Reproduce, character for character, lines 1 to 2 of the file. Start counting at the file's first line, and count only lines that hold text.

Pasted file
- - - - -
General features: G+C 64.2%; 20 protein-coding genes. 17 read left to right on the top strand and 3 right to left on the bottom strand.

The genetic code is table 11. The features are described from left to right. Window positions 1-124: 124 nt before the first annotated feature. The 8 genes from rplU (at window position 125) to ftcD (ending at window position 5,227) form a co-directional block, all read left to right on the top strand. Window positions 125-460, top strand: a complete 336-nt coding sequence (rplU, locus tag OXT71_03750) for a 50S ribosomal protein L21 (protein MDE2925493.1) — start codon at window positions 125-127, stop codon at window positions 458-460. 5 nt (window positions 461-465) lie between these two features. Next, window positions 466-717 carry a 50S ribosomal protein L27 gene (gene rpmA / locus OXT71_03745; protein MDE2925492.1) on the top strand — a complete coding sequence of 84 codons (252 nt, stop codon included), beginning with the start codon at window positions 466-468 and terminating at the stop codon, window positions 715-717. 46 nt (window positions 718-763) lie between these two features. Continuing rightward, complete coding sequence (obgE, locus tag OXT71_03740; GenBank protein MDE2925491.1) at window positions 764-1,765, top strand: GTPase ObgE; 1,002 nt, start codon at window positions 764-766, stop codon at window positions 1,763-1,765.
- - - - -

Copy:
General features: G+C 64.2%; 20 protein-coding genes. 17 read left to right on the top strand and 3 right to left on the bottom strand.

The genetic code is table 11. The features are described from left to right. Window positions 1-124: 124 nt before the first annotated feature. The 8 genes from rplU (at window position 125) to ftcD (ending at window position 5,227) form a co-directional block, all read left to right on the top strand. Window positions 125-460, top strand: a complete 336-nt coding sequence (rplU, locus tag OXT71_03750) for a 50S ribosomal protein L21 (protein MDE2925493.1) — start codon at window positions 125-127, stop codon at window positions 458-460. 5 nt (window positions 461-465) lie between these two features. Next, window positions 466-717 carry a 50S ribosomal protein L27 gene (gene rpmA / locus OXT71_03745; protein MDE2925492.1) on the top strand — a complete coding sequence of 84 codons (252 nt, stop codon included), beginning with the start codon at window positions 466-468 and terminating at the stop codon, window positions 715-717. 46 nt (window positions 718-763) lie between these two features. Continuing rightward, complete coding sequence (obgE, locus tag OXT71_03740; GenBank protein MDE2925491.1) at window positions 764-1,765, top strand: GTPase ObgE; 1,002 nt, start codon at window positions 764-766, stop codon at window positions 1,763-1,765.